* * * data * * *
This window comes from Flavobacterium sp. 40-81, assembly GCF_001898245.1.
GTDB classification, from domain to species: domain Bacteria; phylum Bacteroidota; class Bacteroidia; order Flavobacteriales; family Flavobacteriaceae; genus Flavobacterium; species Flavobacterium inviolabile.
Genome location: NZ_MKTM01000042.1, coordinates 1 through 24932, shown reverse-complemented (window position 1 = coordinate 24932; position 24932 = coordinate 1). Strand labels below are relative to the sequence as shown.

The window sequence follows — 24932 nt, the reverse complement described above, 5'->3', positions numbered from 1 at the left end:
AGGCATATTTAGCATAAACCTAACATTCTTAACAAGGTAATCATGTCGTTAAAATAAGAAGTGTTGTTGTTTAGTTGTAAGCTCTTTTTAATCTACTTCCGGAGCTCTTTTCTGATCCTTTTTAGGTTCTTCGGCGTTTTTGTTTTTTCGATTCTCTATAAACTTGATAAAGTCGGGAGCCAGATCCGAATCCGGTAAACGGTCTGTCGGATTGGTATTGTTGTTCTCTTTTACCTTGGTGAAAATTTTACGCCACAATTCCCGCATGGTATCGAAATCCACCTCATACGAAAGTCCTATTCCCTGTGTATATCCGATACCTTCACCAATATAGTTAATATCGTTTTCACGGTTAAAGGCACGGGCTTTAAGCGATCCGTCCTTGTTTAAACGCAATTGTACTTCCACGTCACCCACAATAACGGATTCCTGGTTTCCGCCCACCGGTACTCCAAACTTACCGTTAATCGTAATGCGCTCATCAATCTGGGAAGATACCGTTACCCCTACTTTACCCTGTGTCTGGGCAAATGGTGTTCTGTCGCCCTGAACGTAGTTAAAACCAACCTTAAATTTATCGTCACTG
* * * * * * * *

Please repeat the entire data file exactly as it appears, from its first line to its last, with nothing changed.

This window comes from Flavobacterium sp. 40-81, assembly GCF_001898245.1.
GTDB classification, from domain to species: domain Bacteria; phylum Bacteroidota; class Bacteroidia; order Flavobacteriales; family Flavobacteriaceae; genus Flavobacterium; species Flavobacterium inviolabile.
Genome location: NZ_MKTM01000042.1, coordinates 1 through 24932, shown reverse-complemented (window position 1 = coordinate 24932; position 24932 = coordinate 1). Strand labels below are relative to the sequence as shown.

The window sequence follows — 24932 nt, the reverse complement described above, 5'->3', positions numbered from 1 at the left end:
AGGCATATTTAGCATAAACCTAACATTCTTAACAAGGTAATCATGTCGTTAAAATAAGAAGTGTTGTTGTTTAGTTGTAAGCTCTTTTTAATCTACTTCCGGAGCTCTTTTCTGATCCTTTTTAGGTTCTTCGGCGTTTTTGTTTTTTCGATTCTCTATAAACTTGATAAAGTCGGGAGCCAGATCCGAATCCGGTAAACGGTCTGTCGGATTGGTATTGTTGTTCTCTTTTACCTTGGTGAAAATTTTACGCCACAATTCCCGCATGGTATCGAAATCCACCTCATACGAAAGTCCTATTCCCTGTGTATATCCGATACCTTCACCAATATAGTTAATATCGTTTTCACGGTTAAAGGCACGGGCTTTAAGCGATCCGTCCTTGTTTAAACGCAATTGTACTTCCACGTCACCCACAATAACGGATTCCTGGTTTCCGCCCACCGGTACTCCAAACTTACCGTTAATCGTAATGCGCTCATCAATCTGGGAAGATACCGTTACCCCTACTTTACCCTGTGTCTGGGCAAATGGTGTTCTGTCGCCCTGAACGTAGTTAAAACCAACCTTAAATTTATCGTCACTG